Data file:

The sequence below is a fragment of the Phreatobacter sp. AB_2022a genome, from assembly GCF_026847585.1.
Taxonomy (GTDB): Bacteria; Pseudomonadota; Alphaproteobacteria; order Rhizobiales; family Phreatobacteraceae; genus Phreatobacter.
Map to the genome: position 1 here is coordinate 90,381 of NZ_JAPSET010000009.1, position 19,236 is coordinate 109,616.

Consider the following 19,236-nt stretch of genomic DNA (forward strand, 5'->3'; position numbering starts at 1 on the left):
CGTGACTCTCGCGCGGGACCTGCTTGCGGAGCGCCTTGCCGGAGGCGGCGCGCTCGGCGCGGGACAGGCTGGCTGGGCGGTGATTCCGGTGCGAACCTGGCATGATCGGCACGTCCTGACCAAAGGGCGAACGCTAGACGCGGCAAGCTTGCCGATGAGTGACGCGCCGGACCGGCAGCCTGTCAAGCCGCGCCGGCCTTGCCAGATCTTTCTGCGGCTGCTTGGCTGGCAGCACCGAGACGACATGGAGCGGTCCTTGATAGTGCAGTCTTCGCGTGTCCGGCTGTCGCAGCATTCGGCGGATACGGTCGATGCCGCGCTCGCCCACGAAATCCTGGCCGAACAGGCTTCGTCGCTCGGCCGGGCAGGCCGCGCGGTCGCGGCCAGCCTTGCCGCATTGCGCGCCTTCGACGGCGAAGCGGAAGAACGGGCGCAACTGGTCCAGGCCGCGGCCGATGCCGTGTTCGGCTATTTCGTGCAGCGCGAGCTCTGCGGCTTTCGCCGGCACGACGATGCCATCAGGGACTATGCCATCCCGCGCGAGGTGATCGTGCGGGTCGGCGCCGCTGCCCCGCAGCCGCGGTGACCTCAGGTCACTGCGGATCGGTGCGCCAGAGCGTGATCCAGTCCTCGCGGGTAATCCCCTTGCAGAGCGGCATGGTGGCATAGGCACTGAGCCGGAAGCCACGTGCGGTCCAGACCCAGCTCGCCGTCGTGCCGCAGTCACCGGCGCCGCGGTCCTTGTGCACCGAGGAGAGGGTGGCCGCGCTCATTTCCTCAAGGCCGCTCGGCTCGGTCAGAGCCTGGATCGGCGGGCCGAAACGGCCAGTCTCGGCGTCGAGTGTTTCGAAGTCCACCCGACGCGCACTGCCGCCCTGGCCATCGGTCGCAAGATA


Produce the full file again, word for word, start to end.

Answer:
The sequence below is a fragment of the Phreatobacter sp. AB_2022a genome, from assembly GCF_026847585.1.
Taxonomy (GTDB): Bacteria; Pseudomonadota; Alphaproteobacteria; order Rhizobiales; family Phreatobacteraceae; genus Phreatobacter.
Map to the genome: position 1 here is coordinate 90,381 of NZ_JAPSET010000009.1, position 19,236 is coordinate 109,616.

Consider the following 19,236-nt stretch of genomic DNA (forward strand, 5'->3'; position numbering starts at 1 on the left):
CGTGACTCTCGCGCGGGACCTGCTTGCGGAGCGCCTTGCCGGAGGCGGCGCGCTCGGCGCGGGACAGGCTGGCTGGGCGGTGATTCCGGTGCGAACCTGGCATGATCGGCACGTCCTGACCAAAGGGCGAACGCTAGACGCGGCAAGCTTGCCGATGAGTGACGCGCCGGACCGGCAGCCTGTCAAGCCGCGCCGGCCTTGCCAGATCTTTCTGCGGCTGCTTGGCTGGCAGCACCGAGACGACATGGAGCGGTCCTTGATAGTGCAGTCTTCGCGTGTCCGGCTGTCGCAGCATTCGGCGGATACGGTCGATGCCGCGCTCGCCCACGAAATCCTGGCCGAACAGGCTTCGTCGCTCGGCCGGGCAGGCCGCGCGGTCGCGGCCAGCCTTGCCGCATTGCGCGCCTTCGACGGCGAAGCGGAAGAACGGGCGCAACTGGTCCAGGCCGCGGCCGATGCCGTGTTCGGCTATTTCGTGCAGCGCGAGCTCTGCGGCTTTCGCCGGCACGACGATGCCATCAGGGACTATGCCATCCCGCGCGAGGTGATCGTGCGGGTCGGCGCCGCTGCCCCGCAGCCGCGGTGACCTCAGGTCACTGCGGATCGGTGCGCCAGAGCGTGATCCAGTCCTCGCGGGTAATCCCCTTGCAGAGCGGCATGGTGGCATAGGCACTGAGCCGGAAGCCACGTGCGGTCCAGACCCAGCTCGCCGTCGTGCCGCAGTCACCGGCGCCGCGGTCCTTGTGCACCGAGGAGAGGGTGGCCGCGCTCATTTCCTCAAGGCCGCTCGGCTCGGTCAGAGCCTGGATCGGCGGGCCGAAACGGCCAGTCTCGGCGTCGAGTGTTTCGAAGTCCACCCGACGCGCACTGCCGCCCTGGCCATCGGTCGCAAGATA